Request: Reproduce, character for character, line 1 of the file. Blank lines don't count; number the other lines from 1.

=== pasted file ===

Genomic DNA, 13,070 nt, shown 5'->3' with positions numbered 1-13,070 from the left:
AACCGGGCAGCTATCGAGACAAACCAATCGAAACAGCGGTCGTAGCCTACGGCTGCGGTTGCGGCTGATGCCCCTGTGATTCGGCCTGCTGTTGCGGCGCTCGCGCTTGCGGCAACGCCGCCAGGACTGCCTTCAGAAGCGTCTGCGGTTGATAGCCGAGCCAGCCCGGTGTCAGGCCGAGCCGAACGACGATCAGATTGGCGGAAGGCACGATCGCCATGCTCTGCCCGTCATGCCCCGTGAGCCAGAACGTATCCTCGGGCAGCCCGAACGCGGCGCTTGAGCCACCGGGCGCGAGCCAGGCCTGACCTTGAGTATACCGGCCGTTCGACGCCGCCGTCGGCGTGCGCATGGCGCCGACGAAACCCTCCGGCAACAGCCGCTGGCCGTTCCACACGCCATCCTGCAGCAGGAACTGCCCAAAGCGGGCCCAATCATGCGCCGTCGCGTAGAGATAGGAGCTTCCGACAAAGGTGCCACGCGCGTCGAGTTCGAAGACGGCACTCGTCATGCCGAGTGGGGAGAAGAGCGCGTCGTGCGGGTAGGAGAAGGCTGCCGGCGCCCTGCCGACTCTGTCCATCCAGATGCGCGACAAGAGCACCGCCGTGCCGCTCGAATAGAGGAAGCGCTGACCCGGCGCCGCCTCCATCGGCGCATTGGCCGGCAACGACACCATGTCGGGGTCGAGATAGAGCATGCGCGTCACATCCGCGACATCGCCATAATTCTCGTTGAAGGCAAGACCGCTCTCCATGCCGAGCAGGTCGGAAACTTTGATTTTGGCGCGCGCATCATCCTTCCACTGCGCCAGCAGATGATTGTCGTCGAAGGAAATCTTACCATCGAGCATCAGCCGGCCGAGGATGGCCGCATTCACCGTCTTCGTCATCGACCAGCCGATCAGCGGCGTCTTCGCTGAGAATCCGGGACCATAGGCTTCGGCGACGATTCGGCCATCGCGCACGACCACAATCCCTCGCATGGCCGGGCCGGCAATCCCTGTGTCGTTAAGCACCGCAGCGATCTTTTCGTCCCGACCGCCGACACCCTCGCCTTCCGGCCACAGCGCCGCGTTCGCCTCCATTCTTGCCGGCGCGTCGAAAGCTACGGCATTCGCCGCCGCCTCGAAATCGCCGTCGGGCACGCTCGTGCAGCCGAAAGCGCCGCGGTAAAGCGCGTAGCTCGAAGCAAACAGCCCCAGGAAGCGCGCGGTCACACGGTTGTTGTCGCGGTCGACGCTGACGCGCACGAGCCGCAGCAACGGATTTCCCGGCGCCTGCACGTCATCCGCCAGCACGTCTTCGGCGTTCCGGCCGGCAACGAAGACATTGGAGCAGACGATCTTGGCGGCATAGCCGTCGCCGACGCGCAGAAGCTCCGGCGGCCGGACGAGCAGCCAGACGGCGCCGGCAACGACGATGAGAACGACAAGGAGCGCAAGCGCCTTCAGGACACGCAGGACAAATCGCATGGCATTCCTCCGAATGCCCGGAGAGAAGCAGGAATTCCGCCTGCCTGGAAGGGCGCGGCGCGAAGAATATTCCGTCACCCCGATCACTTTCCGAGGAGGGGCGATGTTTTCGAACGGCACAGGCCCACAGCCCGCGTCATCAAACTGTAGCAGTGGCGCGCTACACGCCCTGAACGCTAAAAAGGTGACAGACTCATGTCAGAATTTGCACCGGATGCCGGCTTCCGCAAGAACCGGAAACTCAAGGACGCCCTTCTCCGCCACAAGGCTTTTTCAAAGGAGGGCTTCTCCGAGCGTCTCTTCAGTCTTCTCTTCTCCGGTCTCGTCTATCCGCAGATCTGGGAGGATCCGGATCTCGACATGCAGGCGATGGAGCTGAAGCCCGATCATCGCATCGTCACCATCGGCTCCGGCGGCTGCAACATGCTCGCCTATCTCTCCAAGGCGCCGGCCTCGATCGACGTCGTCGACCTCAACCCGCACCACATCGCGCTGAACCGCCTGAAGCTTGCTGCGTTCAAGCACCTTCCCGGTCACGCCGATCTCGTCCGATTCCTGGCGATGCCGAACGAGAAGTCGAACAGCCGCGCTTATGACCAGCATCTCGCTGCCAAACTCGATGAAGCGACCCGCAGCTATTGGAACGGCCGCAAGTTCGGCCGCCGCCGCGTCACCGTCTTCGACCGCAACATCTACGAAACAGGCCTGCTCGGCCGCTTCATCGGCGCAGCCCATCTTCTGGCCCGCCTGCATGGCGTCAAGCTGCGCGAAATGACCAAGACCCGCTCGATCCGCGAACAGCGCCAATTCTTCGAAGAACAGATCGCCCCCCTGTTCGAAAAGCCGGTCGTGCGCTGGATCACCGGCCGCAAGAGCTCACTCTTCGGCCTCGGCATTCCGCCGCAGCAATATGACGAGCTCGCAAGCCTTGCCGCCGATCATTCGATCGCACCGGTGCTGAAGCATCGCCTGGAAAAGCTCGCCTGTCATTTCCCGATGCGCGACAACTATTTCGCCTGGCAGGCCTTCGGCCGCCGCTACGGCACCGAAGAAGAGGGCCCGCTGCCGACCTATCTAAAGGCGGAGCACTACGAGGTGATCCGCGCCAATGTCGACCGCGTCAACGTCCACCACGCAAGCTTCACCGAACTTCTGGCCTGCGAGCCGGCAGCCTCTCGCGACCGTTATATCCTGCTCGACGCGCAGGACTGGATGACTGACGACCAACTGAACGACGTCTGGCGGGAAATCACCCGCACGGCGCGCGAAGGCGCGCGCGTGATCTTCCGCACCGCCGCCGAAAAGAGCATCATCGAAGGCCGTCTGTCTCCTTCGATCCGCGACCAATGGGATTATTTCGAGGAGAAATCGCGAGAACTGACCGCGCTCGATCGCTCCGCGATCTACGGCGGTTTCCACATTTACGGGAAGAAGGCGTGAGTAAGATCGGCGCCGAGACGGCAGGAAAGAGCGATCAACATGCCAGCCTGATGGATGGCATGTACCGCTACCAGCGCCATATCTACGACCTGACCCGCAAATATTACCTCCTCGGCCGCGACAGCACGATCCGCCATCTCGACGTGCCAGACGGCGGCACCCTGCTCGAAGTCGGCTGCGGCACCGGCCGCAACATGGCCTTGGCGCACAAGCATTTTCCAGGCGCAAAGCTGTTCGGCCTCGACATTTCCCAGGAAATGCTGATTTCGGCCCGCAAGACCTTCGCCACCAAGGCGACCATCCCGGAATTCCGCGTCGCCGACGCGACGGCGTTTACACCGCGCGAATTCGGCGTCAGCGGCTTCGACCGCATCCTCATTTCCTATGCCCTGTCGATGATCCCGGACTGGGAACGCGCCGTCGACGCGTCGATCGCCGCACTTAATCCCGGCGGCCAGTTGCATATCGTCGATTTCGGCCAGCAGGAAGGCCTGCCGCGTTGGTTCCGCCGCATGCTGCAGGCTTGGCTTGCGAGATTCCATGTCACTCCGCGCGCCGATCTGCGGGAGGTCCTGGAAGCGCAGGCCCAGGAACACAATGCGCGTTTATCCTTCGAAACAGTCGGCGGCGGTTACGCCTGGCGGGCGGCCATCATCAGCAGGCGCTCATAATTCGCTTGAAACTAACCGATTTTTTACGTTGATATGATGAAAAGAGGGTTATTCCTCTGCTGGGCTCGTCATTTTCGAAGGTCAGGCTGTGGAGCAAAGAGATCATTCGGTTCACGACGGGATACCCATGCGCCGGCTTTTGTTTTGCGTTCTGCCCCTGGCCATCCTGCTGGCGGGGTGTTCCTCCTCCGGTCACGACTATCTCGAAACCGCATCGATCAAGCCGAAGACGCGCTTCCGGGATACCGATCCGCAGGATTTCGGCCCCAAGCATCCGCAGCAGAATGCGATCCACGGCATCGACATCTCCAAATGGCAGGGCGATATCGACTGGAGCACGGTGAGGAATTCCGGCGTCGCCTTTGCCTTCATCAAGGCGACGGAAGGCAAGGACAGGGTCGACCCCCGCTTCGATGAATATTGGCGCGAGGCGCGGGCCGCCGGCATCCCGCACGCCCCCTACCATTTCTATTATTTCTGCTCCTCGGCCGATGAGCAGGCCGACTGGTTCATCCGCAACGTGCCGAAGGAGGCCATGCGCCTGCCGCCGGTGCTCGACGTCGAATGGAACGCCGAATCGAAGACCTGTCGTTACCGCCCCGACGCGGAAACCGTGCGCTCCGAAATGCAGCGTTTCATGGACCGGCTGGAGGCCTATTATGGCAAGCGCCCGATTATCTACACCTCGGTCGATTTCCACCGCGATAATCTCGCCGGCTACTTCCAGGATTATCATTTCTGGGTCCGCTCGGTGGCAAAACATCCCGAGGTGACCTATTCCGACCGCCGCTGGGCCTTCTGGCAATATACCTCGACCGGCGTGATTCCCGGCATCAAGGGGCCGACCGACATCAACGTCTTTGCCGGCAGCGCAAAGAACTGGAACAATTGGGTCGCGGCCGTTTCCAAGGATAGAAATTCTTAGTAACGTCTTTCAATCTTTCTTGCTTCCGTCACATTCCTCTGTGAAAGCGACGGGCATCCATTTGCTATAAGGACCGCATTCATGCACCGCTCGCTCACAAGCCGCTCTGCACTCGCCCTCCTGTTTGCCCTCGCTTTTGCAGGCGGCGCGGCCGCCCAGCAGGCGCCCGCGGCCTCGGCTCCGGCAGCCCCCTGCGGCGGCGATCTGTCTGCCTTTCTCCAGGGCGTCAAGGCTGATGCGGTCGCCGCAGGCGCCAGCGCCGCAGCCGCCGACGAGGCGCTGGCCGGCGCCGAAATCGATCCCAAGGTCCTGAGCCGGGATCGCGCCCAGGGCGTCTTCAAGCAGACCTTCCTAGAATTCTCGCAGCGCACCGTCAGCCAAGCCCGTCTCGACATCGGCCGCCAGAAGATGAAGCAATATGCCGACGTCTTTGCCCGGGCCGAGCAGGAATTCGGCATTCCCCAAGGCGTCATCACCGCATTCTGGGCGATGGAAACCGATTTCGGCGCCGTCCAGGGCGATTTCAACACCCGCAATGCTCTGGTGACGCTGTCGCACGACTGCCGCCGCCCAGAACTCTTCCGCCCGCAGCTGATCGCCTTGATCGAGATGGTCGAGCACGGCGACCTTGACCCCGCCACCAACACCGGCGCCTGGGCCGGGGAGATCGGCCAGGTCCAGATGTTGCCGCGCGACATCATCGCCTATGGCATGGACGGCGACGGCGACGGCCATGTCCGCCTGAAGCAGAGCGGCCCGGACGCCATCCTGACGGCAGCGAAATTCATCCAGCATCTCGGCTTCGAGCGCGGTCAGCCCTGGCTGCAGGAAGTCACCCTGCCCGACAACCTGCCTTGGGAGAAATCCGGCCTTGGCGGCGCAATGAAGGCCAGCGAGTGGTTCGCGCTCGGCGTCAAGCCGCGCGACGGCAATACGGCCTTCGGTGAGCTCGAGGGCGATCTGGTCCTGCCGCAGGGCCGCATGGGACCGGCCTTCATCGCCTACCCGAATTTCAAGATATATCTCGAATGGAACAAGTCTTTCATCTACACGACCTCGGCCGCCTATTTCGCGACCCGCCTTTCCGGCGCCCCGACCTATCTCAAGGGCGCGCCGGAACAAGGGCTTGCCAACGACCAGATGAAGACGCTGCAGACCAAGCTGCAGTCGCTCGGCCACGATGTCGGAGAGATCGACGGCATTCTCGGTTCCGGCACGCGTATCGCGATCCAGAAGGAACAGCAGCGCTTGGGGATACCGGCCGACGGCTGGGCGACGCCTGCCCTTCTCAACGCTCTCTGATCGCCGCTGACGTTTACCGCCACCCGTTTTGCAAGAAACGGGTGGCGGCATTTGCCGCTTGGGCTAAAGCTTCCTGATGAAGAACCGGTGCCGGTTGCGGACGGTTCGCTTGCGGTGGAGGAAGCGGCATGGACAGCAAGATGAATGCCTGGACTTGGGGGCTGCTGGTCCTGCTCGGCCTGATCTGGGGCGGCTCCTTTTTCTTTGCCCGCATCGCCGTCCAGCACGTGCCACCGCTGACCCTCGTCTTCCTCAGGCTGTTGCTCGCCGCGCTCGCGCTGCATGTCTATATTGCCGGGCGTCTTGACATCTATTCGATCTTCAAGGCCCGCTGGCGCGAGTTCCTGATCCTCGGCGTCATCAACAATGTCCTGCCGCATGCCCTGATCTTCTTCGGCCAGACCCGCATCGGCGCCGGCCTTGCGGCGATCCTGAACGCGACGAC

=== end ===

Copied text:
Genomic DNA, 13,070 nt, shown 5'->3' with positions numbered 1-13,070 from the left: